Dr. Brené Brown is a researcher who, through her work on the topic of shame, has identified key characteristics and patterns of those who practice what she calls “wholehearted living.” Among these are three patterns that help people become resilient and overcome and grow from adversity in their lives. These patterns can help you develop tools, skills, and personal strengths, “adding water” to a reservoir that will keep you safe from rocks of adversity. They are:
1. Cultivating Hope:
Although hope is generally viewed as an emotion, research has shown it is more a way of thinking. We are able to practice hope when we have an idea of where we want to go and how to get there. We set realistic goals, figure out how to reach them, and believe in ourselves. This process takes flexibility – being willing to adjust as needed along the way – and perseverance, as well as hard work and a tolerance for disappointment. Rather than being a passive belief in a better tomorrow, this kind of hope empowers us to effect change in our lives.
Developing a “growth mindset” (understanding that we can change and grow rather than being stuck as we are), practicing realistic optimism, and asking for help are key steps in cultivating hope. Also, when setting goals, keep in mind what is most important to you. Be specific and reasonable, and try to make a good decision, not a perfect one.
2. Practicing Critical Awareness:
This involves becoming aware of the messages and expectations from society, media, and people around us and putting them through a “reality check.” Are they realistic and healthy? How do they make you feel? Practice taking a step back to see the big picture, recognize shame triggers in your life (anything that makes you feel like you’re not good enough) for what they are, and reorient yourself.
When you recognize a shame trigger, watch your self-talk. Acknowledge how you’re feeling, recognize why, and find a way to let it go. For example, practicing empathy and self-compassion might be a helpful way to remind yourself of the strengths and struggles we all have, which can put the situation in a realistic perspective as well as nurture a vital sense of connection and “being enough.”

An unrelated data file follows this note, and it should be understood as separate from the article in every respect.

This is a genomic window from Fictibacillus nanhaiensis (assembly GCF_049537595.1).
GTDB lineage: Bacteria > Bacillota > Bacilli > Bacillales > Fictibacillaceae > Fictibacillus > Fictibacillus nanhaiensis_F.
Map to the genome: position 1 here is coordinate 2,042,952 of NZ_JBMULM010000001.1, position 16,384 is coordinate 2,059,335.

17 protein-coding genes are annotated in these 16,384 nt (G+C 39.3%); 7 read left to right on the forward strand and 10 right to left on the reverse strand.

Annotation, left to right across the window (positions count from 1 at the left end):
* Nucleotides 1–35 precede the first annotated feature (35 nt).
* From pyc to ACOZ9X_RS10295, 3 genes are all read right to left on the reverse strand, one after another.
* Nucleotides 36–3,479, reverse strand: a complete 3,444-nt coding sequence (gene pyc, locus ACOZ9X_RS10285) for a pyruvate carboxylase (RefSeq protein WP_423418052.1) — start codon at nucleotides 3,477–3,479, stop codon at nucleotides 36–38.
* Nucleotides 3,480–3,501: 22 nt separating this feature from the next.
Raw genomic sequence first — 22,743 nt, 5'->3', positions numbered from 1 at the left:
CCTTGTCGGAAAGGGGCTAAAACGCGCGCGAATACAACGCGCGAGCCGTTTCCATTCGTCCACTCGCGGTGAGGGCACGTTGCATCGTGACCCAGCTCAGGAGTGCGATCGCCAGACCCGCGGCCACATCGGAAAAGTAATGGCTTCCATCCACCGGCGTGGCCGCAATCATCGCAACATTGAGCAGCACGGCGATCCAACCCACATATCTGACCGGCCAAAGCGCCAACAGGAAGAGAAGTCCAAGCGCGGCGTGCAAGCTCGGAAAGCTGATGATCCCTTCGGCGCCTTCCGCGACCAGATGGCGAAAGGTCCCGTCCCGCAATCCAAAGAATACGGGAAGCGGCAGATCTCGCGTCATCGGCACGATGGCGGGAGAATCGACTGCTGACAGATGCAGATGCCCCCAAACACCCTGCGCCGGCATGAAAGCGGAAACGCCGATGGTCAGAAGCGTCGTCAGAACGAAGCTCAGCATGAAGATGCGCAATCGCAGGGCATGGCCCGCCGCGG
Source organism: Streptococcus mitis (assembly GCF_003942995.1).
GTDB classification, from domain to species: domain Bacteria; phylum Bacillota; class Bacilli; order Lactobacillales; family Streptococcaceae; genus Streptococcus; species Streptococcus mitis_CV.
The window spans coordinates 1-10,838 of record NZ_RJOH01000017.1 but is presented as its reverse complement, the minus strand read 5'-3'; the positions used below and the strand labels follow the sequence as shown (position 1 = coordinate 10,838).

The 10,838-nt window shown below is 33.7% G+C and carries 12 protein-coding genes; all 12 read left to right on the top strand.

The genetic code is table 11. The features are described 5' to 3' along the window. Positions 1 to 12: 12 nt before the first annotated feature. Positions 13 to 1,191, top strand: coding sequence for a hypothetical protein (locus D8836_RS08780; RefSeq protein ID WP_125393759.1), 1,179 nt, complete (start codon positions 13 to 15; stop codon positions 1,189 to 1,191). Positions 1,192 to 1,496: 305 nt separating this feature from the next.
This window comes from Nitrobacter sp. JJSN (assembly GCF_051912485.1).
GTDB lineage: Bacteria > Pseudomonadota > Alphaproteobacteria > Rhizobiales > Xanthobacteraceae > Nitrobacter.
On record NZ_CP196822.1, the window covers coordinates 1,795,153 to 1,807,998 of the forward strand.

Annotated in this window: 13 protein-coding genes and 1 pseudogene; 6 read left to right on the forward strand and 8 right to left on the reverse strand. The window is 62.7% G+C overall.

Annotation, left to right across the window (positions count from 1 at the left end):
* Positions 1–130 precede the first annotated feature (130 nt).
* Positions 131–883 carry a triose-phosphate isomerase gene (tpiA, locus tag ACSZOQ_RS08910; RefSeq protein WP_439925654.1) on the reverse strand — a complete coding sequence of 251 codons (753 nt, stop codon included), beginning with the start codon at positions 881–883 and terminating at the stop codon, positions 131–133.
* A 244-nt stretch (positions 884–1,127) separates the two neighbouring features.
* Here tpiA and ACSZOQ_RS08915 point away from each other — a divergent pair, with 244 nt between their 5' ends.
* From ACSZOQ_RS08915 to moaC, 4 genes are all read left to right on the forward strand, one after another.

3. Letting Go of Numbing and Taking the Edge Off of Vulnerability, Discomfort, and Pain:
Most of us try to avoid unpleasant emotions by engaging in numbing behaviors that can look as harmless as staying busy or surfing the Internet, or as extreme doing drugs or having an affair. Research has shown that these practices can not only keep us from facing problems that need to be faced, but also from engaging in positive emotions. If we practice recognizing when we’re trying to “take the edge off” and walk ourselves step by step through our vulnerability, it will allow us to be more authentic, be emotionally honest, and be more connected with our best selves and those around us.
Try to think of ways that you can more intentionally handle emotions you normally would try to hide from. This might include talking things through with a trusted friend, practicing mindfulness to gain a more helpful and proactive perspective, or finding a way to help someone else.
Each of these patterns is built on the belief of benevolent connections with others and
with something greater than ourselves. Resilient people don’t just try to push through and face adversity alone. They find ways to take action, have realistic expectations, and walk through discomfort with the perspective of giving and receiving without judgment from other people. Practicing these three patterns can nourish relationships that can be an important source of strength in good times and bad, and which can help you develop other ingredients that can contribute to your personal reservoir of resilience.
It takes time and practice to have these principles become patterns in our lives. They aren’t all-at-once or all-or-nothing. It’s okay to struggle while you’re developing them. Some of the things that hold us back may be deep-rooted beliefs or habits. But as you are intentional and reach out to those around you when you need help, these patterns, as well as the resilience to not just endure but grow from adversity, can become a part of your daily life.
Brown, B. (2010). The Gifts of Imperfection: Let Go of Who You Think You’re Supposed to Be and Embrace Who You Are. Center City, MN: Hazelden Publishing.
Duckworthy, A. (2016). Grit: The Power of Passion and Perseverance. New York, NY: Simon & Schuster, Inc.
Korb, A. (2015). The Upward Spiral: Using Neuroscience to Reverse the Course of Depression, One Small Change at a Time. Oakland, CA: New Harbinger Publications, Inc.